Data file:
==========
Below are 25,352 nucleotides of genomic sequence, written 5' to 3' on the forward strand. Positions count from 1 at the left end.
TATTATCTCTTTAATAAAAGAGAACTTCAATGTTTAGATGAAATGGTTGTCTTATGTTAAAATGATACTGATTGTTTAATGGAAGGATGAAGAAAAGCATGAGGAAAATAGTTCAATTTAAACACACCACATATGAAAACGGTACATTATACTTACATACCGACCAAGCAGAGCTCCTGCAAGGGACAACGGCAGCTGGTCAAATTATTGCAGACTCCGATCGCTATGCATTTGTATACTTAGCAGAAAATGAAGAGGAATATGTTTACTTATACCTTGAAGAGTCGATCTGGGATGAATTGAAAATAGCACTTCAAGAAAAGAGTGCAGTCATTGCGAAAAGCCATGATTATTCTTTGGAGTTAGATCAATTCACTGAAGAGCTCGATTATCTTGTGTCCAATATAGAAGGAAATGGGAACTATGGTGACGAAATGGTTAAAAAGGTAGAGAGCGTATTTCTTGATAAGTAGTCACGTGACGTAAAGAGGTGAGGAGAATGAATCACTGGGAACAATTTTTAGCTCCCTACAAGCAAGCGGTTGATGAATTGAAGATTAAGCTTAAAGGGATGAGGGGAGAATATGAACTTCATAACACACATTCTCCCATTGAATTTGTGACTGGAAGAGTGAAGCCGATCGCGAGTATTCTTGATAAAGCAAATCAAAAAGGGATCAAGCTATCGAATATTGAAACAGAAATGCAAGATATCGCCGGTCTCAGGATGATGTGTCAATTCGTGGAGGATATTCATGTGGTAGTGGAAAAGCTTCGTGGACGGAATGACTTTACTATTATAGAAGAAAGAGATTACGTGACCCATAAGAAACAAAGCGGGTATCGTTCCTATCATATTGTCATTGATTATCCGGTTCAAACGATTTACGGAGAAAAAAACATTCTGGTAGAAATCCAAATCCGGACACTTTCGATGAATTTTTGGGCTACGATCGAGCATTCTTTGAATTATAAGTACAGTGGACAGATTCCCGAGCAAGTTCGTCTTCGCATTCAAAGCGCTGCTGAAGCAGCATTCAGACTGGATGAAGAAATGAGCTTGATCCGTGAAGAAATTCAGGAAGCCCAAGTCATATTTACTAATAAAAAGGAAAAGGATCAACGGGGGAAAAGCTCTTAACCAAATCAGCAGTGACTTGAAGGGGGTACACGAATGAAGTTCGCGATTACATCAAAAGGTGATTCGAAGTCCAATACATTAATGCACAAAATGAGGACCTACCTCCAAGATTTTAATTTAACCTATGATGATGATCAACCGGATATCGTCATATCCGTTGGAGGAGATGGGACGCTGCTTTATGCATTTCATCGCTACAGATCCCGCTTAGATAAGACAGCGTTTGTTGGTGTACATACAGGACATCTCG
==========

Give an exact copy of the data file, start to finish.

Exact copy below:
Below are 25,352 nucleotides of genomic sequence, written 5' to 3' on the forward strand. Positions count from 1 at the left end.
TATTATCTCTTTAATAAAAGAGAACTTCAATGTTTAGATGAAATGGTTGTCTTATGTTAAAATGATACTGATTGTTTAATGGAAGGATGAAGAAAAGCATGAGGAAAATAGTTCAATTTAAACACACCACATATGAAAACGGTACATTATACTTACATACCGACCAAGCAGAGCTCCTGCAAGGGACAACGGCAGCTGGTCAAATTATTGCAGACTCCGATCGCTATGCATTTGTATACTTAGCAGAAAATGAAGAGGAATATGTTTACTTATACCTTGAAGAGTCGATCTGGGATGAATTGAAAATAGCACTTCAAGAAAAGAGTGCAGTCATTGCGAAAAGCCATGATTATTCTTTGGAGTTAGATCAATTCACTGAAGAGCTCGATTATCTTGTGTCCAATATAGAAGGAAATGGGAACTATGGTGACGAAATGGTTAAAAAGGTAGAGAGCGTATTTCTTGATAAGTAGTCACGTGACGTAAAGAGGTGAGGAGAATGAATCACTGGGAACAATTTTTAGCTCCCTACAAGCAAGCGGTTGATGAATTGAAGATTAAGCTTAAAGGGATGAGGGGAGAATATGAACTTCATAACACACATTCTCCCATTGAATTTGTGACTGGAAGAGTGAAGCCGATCGCGAGTATTCTTGATAAAGCAAATCAAAAAGGGATCAAGCTATCGAATATTGAAACAGAAATGCAAGATATCGCCGGTCTCAGGATGATGTGTCAATTCGTGGAGGATATTCATGTGGTAGTGGAAAAGCTTCGTGGACGGAATGACTTTACTATTATAGAAGAAAGAGATTACGTGACCCATAAGAAACAAAGCGGGTATCGTTCCTATCATATTGTCATTGATTATCCGGTTCAAACGATTTACGGAGAAAAAAACATTCTGGTAGAAATCCAAATCCGGACACTTTCGATGAATTTTTGGGCTACGATCGAGCATTCTTTGAATTATAAGTACAGTGGACAGATTCCCGAGCAAGTTCGTCTTCGCATTCAAAGCGCTGCTGAAGCAGCATTCAGACTGGATGAAGAAATGAGCTTGATCCGTGAAGAAATTCAGGAAGCCCAAGTCATATTTACTAATAAAAAGGAAAAGGATCAACGGGGGAAAAGCTCTTAACCAAATCAGCAGTGACTTGAAGGGGGTACACGAATGAAGTTCGCGATTACATCAAAAGGTGATTCGAAGTCCAATACATTAATGCACAAAATGAGGACCTACCTCCAAGATTTTAATTTAACCTATGATGATGATCAACCGGATATCGTCATATCCGTTGGAGGAGATGGGACGCTGCTTTATGCATTTCATCGCTACAGATCCCGCTTAGATAAGACAGCGTTTGTTGGTGTACATACAGGACATCTCG